Pflügers Archiv

, Volume 415, Issue 5, pp 645–647 | Cite as

pH modulates conducting and gating behaviour of single calcium release channels

  • Eric Rousseau
  • Janet Pinkos
Short Communication Heart, Circulation, Respiration and Blood; Environmental and Exercise Physiology

Abstract

Intracellular pH changes affect excitation-contraction coupling in skeletal, and cardiac muscles. However the proton implication in modulating the sarcoplasmic reticulum Ca2+ release channel activity has never been visualized at single channel level. A large conducting Ca2+ release pathway has previously been characterized after incorporation of skeletal and cardiac sarcoplasmic reticulum vesicles into planar lipid bilayers. This channel has been activated by micromolar and millimolar concentrations of Ca2+ and ATP, respectively. The pH was independently varied on each side of the channels. Acidification of the cis-chamber (7.4 to 6.6) induced a modification of the gating behaviour, resulting in a decrease of the open probability. This effect was completely reversible. On the other hand, acidification of the trans-chamber (7.4 to 6.8) induced a reduction of the unitary conductance of the sarcoplasmic reticulum Ca2+ release channel.

Key words

Ca2+ release sarcoplasmic reticulum planar lipid bilayer membrane reconstitution pH 

Preview

Unable to display preview. Download preview PDF.

Unable to display preview. Download preview PDF.

References

  1. DeHemptinne A, Marrannes R, Vanhell B (1987) Surface pH and the control of intracellular pH in cardiac and skeletal muscle. Can J Physiol Pharmacol 65: 970–977Google Scholar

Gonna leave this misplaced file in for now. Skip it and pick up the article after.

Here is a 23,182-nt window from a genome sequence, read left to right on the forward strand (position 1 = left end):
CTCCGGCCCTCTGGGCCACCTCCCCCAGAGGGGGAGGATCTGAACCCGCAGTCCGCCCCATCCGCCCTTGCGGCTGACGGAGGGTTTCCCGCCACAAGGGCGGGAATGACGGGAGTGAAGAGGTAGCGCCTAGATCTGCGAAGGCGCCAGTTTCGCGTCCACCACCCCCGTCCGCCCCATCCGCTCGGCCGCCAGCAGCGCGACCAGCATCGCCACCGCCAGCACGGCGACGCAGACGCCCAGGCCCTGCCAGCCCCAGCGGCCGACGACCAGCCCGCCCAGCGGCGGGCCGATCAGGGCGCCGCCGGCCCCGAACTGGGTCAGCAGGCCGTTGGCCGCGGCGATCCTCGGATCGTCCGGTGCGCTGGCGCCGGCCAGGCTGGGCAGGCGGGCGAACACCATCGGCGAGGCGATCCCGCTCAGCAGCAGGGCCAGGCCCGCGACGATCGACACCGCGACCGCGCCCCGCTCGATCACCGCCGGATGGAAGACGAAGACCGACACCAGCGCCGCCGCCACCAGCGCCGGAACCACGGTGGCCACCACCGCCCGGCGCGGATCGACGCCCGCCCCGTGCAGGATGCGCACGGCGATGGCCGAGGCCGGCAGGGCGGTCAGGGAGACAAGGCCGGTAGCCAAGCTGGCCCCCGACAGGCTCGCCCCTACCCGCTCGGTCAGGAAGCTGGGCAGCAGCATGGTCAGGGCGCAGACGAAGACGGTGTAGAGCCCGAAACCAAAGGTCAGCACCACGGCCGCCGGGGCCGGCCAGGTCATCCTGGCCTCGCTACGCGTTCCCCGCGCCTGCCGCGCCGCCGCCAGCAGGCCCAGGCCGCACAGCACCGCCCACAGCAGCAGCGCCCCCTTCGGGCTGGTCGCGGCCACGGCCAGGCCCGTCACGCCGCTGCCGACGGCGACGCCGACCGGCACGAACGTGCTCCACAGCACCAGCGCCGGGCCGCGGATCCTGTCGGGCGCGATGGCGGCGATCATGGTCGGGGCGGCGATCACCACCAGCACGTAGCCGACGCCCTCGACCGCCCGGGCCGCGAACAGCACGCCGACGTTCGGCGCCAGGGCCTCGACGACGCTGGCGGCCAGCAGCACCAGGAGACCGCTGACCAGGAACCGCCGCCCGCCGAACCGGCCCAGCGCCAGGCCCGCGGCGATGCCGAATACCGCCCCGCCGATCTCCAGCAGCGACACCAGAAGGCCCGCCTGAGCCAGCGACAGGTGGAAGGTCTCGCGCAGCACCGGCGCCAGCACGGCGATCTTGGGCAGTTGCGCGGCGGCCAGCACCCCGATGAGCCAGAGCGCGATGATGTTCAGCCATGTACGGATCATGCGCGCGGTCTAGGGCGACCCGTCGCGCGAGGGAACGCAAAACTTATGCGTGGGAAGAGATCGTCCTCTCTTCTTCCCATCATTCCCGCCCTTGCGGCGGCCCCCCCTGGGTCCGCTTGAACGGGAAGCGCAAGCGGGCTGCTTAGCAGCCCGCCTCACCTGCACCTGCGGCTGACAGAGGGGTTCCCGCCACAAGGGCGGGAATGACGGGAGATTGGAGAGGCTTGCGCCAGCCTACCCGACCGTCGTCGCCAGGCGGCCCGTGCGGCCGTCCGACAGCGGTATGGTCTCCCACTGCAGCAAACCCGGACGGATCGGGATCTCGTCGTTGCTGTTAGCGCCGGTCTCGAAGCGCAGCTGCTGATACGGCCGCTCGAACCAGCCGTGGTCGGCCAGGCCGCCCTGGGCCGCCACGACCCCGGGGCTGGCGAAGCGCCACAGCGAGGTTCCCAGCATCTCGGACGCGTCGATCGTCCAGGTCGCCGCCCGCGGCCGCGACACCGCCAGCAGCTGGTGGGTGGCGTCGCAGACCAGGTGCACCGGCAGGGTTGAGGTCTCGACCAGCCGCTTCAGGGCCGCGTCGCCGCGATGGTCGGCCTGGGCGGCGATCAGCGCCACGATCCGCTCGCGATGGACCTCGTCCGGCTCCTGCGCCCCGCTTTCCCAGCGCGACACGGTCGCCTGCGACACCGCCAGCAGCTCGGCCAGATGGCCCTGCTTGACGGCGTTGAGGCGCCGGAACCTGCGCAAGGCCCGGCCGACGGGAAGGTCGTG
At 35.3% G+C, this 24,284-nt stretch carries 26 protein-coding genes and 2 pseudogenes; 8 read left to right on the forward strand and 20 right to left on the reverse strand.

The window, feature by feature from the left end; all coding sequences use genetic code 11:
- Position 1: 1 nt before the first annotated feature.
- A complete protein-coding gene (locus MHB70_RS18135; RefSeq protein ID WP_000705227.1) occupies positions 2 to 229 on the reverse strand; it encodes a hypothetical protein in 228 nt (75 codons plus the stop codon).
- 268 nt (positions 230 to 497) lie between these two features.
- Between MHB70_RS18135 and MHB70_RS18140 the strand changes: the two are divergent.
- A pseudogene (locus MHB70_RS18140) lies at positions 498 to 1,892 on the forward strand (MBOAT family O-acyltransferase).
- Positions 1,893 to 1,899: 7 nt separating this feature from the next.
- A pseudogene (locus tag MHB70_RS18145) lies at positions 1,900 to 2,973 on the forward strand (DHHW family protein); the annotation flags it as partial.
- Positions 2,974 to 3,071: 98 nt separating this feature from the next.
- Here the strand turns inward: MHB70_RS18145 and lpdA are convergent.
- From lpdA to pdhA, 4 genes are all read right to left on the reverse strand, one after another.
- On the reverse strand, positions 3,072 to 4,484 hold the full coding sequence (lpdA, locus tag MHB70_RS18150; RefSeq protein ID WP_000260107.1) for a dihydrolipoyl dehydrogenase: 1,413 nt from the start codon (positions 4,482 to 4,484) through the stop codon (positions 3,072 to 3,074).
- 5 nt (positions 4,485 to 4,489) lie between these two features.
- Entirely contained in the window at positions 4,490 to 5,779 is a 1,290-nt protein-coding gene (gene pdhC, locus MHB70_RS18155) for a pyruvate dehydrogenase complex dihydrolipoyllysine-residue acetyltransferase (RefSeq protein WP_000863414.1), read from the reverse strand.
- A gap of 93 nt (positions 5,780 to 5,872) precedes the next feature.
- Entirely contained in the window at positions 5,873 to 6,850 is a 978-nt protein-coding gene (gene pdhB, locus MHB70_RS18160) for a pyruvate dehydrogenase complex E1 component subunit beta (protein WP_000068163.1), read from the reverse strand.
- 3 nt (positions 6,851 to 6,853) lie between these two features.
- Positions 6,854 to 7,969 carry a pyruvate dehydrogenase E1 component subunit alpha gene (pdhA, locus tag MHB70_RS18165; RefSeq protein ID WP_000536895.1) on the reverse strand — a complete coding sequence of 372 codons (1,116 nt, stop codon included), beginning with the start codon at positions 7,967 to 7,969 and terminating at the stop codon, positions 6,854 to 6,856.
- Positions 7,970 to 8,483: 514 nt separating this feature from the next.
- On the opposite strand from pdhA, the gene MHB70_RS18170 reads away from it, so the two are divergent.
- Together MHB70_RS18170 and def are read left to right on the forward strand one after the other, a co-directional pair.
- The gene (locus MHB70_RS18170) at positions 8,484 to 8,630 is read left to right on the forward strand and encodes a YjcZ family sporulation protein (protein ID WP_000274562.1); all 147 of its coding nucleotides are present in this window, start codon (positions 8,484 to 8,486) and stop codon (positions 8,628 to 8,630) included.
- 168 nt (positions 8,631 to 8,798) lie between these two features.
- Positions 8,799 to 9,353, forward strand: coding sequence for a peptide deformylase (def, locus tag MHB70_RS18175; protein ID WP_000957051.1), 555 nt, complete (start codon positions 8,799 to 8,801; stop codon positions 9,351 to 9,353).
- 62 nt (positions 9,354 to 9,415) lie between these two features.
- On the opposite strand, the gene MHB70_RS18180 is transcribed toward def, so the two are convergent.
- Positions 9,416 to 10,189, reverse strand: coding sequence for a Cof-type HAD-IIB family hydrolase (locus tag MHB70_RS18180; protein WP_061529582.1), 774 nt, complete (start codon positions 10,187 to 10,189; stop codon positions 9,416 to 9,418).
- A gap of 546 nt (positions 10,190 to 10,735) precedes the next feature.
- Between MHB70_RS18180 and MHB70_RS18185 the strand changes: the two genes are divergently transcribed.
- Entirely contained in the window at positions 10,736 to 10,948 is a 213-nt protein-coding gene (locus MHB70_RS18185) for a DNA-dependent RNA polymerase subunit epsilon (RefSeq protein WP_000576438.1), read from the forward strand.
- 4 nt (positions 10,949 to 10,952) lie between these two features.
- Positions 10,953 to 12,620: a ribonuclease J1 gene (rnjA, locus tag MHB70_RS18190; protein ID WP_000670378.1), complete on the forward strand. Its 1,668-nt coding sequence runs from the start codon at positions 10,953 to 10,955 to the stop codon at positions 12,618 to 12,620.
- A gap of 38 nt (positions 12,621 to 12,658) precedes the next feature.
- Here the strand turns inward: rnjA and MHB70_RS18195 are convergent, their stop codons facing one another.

2. Donghee K, Clapham DE (1989) Potassium channels in cardiac cells activated by arachidonic acid and phospholipids. Science, 244: 1174–1176CrossRefGoogle Scholar
  3. Fabiato A (1981) Myoplasmic free calcium concentration reached during the twich of an intact isolated cardiac cell. J Gen Physiol 78: 457–497PubMedCrossRefGoogle Scholar
  4. Lai AF, Erickson HP, Rousseau E, Liu QY, Meissner G (1988) Purification and reconstitution of the calcium release channel from skeletal muscle. Nature 331: 313–319CrossRefGoogle Scholar
  5. Mainwood G, Renaud JM, Masson MJ (1987) The pH dependence of the contractile response of fatigued skeletal muscle. Can J Physiol Pharmacol 65: 648–658PubMedGoogle Scholar
  6. Meissner G, Henderson JS (1987) Rapid calcium release from cardiac sarcoplasmic reticulum vesicles is dependent on Ca2+ and is modulated by Mg2+, adenine nucleotide and calmodulin. J Biol Chem 262: 3065–3073PubMedGoogle Scholar
  7. Michalak M (1988) Identification of the Ca2+ release activity and ryanodine receptor in sarcoplasmic-reticulum membranes during cardiac myogenesis. Biochem J 253: 631–636PubMedGoogle Scholar
  8. Prod'hom B, Pietrobon D, Hess P (1987) Direct measurement of proton transfer rates to a group controlling the dihydropyridine-sensitive Ca2+ channel. Nature 329: 243–246PubMedCrossRefGoogle Scholar
  9. Rousseau E, Ladine J, Meissner G (1988) Activation of the Ca2+ release channel of skeletal muscle sarcoplasmic reticulum by caffeine and related compounds. Arch Biochem Biophys 267: 75–86PubMedCrossRefGoogle Scholar
  10. Rousseau E, Smith JS, Henderson JS, Meissner G (1986) Single channel and45Ca2+ flux measurements of the cardiac sarcoplasmic reticulum calcium channel. Biophys J 50: 1009–1014PubMedCrossRefGoogle Scholar
  11. Su JY, Hasselbach W (1984) Caffeine-induced calcium release from isolated sarcoplasmic reticulum of rabbit skeletal muscle. Eur J Physiol 400: 14–21CrossRefGoogle Scholar
  12. Takeshima H, Seiichiro N, Takeshi M et al (1989) Primary structure and expression from complementary DNA of skeletal muscle ryanodine receptor. Nature 339: 439–445PubMedCrossRefGoogle Scholar

Copyright information

© Springer-Verlag 1990

Authors and Affiliations

  • Eric Rousseau
    • 1
  • Janet Pinkos
    • 1
  1. 1.Department of Physiology and Biophysics, Faculty of MedicineUniversity of SherbrookeSherbrookeCanada

Personalised recommendations